Yesterday the White House boldly proclaimed 4.2 million have “enrolled” in Obamacare, in reality those are people who simply chose a plan through the exchange. If we subtract out the 20 percent that means just 3.3 million people have fully enrolled in Obamacare. Their original goal was 7 million by the end of March so they are at less than 50% of their stated goal.

To make matters worse, the insurance companies say they HAVE given this data to the White House, which means Sebelius lied yesterday before Congress (along with countless other times) when she told them they don’t know how many people paid for their plans.

Via Politico:

The White House insists it doesn’t know how many people are fully enrolled in Obamacare, but insurers say they’ve handed over enough data to show that the sign-up numbers are not as rosy as federal officials say.

The latest administration figures show that 4.2 million people have selected health plans in the new insurance markets. Insurance industry officials at four of the big national health plans tell POLITICO that about 15 to 20 percent of people who have signed up have not yet paid their first monthly premium — the final step to get coverage.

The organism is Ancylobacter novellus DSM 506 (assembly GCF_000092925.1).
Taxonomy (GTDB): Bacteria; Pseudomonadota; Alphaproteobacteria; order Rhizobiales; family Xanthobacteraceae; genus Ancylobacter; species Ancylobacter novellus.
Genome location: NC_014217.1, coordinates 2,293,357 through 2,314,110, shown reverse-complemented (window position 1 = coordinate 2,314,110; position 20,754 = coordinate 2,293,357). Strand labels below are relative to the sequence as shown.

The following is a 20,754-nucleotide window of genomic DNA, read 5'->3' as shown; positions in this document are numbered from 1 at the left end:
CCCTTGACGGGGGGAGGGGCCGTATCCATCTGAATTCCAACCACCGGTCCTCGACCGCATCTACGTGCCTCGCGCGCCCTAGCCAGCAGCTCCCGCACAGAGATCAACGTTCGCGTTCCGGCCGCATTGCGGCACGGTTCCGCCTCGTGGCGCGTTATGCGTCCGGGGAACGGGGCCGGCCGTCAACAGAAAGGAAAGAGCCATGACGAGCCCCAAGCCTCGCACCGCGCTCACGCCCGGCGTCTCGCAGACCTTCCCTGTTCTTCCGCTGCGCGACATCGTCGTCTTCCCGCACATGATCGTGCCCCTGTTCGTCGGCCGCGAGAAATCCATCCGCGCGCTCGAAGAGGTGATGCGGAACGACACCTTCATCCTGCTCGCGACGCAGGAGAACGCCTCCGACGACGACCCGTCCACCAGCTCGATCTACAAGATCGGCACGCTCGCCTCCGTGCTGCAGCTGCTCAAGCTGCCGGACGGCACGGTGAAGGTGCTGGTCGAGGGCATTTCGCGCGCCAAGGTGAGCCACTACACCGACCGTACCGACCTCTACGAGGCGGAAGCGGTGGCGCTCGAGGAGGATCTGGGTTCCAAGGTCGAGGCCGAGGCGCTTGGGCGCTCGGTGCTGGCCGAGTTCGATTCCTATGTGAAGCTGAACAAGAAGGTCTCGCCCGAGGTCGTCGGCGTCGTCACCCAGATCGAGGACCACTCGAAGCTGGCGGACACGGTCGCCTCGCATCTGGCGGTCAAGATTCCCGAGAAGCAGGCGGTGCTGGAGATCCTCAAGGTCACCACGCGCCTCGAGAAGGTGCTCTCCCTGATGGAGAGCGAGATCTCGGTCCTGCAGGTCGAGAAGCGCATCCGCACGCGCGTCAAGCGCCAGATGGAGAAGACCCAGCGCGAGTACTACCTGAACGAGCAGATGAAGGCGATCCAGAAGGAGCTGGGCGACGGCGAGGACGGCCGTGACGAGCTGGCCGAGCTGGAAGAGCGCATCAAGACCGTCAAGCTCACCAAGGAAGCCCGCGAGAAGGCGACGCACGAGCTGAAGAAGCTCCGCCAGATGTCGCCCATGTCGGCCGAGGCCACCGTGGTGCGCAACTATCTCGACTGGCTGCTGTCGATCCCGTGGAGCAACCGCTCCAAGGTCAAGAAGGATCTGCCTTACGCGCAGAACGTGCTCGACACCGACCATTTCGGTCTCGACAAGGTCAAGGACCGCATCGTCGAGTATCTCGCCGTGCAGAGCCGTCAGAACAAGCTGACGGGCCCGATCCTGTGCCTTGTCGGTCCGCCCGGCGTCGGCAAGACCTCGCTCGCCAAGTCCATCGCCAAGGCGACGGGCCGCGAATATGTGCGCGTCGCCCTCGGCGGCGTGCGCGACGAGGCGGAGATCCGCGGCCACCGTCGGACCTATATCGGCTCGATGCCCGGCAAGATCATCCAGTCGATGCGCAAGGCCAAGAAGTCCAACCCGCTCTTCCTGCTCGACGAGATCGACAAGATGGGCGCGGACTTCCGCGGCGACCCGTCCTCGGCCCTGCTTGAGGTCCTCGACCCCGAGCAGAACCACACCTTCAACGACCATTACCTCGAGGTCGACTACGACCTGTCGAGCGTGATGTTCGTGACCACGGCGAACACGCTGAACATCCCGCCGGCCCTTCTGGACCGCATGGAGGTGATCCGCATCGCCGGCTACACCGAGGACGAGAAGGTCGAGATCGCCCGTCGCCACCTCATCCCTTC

And they’ve told the White House that, too, insurance industry officials say.

“They have a lot more information than they’re letting on,” one industry source said of the Obama administration. “They have real hard data about the percent that have paid … If they have not processed those yet and compiled the data, that is a choice they are making. But they have that data now.”

Federal officials say they count sign-ups — people who select plans on HealthCare.gov or in state exchanges — because they can’t yet rely on the insurers’ figures. They say the industry reports are not comprehensive, and they change month to month.

“I can’t tell you because I don’t know that,” Health and Human Services Secretary Kathleen Sebelius said Wednesday when Republicans asked about the number of paying Obamacare customers during a hearing on Capitol Hill. “We don’t collect it.”

The dispute emerges as the administration is trying to convey a sense of enthusiasm and momentum ahead of a March 31 deadline to enroll in Affordable Care Act exchanges. But unless the current pace doubles, the administration won’t hit its target of 6 million people — a goal that was already scaled back from 7 million after last October’s messy rollout of HealthCare.gov.

Never mind the fact that the number of  young enrollees is far less than what they projected, and they are the key to making this thing work from a financial standpoint.

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